Although the insurance industry was not the primary target of the Dodd-Frank Wall Street Reform and Consumer Protection Act (the Act),1 the Act represents an unprecedented step by the federal government into insurance, an area traditionally regulated by the states. The Act seeks to address three main areas of congressional concern with respect to insurance. First, the Act grants the newly created Financial Stability Oversight Council (the Council) authority to subject large, interconnected insurers to Federal Reserve Board supervision, addressing Congress’s view that nonbank financial institutions whose operations make them systemically important to the U.S. financial system require centralized supervision. Second, in response to Congress’s belief that federal regulators lack sufficient knowledge of the insurance industry, the Act creates the Federal Insurance Office to monitor the industry, gather industry data and report to Congress, among other tasks. Finally, the Act streamlines certain aspects of state insurance regulation, specifically those relating to surplus line insurance and reinsurance. This article examines the importance of these three portions of the Act to the insurance industry.

Financial Stability Oversight Council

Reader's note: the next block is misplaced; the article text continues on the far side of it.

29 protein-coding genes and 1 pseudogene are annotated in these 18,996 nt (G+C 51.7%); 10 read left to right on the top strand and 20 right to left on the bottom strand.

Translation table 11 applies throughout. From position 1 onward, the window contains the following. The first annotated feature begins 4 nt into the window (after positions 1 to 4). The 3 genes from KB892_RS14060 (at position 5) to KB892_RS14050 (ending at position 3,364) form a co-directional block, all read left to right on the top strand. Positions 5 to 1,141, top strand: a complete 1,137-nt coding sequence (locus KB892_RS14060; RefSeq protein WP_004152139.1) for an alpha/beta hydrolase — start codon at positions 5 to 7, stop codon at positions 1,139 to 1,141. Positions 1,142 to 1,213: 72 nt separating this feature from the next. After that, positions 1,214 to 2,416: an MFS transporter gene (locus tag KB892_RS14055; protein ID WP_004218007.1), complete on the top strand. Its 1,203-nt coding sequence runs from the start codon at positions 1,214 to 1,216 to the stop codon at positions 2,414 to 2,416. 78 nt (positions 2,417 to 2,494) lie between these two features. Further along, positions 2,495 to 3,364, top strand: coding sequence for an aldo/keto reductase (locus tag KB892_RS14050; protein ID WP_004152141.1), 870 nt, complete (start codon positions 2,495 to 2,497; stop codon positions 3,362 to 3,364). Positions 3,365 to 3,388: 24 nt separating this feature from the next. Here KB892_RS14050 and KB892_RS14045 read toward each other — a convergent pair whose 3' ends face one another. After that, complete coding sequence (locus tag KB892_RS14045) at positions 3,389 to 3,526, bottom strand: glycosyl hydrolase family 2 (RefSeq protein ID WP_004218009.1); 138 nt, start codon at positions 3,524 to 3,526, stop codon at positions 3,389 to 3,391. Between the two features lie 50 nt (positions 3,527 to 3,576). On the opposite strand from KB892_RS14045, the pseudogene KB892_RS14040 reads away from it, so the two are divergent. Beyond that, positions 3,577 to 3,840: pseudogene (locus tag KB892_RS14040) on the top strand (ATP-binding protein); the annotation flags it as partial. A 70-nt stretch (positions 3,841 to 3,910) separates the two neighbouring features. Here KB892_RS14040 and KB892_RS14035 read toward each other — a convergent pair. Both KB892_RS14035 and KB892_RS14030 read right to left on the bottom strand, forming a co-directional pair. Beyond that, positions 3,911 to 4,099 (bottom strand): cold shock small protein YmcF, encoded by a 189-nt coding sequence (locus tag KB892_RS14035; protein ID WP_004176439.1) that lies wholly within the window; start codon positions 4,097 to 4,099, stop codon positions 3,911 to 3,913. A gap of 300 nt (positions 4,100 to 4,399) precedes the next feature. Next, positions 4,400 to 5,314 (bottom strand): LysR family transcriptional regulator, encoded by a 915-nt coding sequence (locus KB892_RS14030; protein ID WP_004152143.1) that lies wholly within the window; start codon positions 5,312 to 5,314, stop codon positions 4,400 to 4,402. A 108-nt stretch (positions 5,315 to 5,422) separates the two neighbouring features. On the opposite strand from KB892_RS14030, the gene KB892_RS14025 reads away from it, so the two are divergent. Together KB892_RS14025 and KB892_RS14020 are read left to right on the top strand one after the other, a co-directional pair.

To address concerns that financial regulators were too disjointed to foresee the crisis that gripped the U.S. financial system beginning in 2008, the Act created the Council to prevent and mitigate systemic risks that toppled large financial institutions and prompted federal bailouts. The Council is composed of 10 voting members and five non-voting members. The voting members are the Treasury Secretary (who chairs the Council) and the heads of the Federal Reserve Board, the Office of the Comptroller of the Currency, the Federal Deposit Insurance Corporation, the Securities and Exchange Commission, the Commodity Futures Trading Commission, the Federal Housing Finance Agency, the National Credit Union Association, the newly established Bureau of Consumer Financial Protection and an insurance industry expert appointed by the President. The non-voting members are the director of the newly created Office of Financial Research within the Treasury, a state banking commissioner, a state securities commissioner and, important to the insurance industry, a state insurance commissioner and the director of the Federal Insurance Office.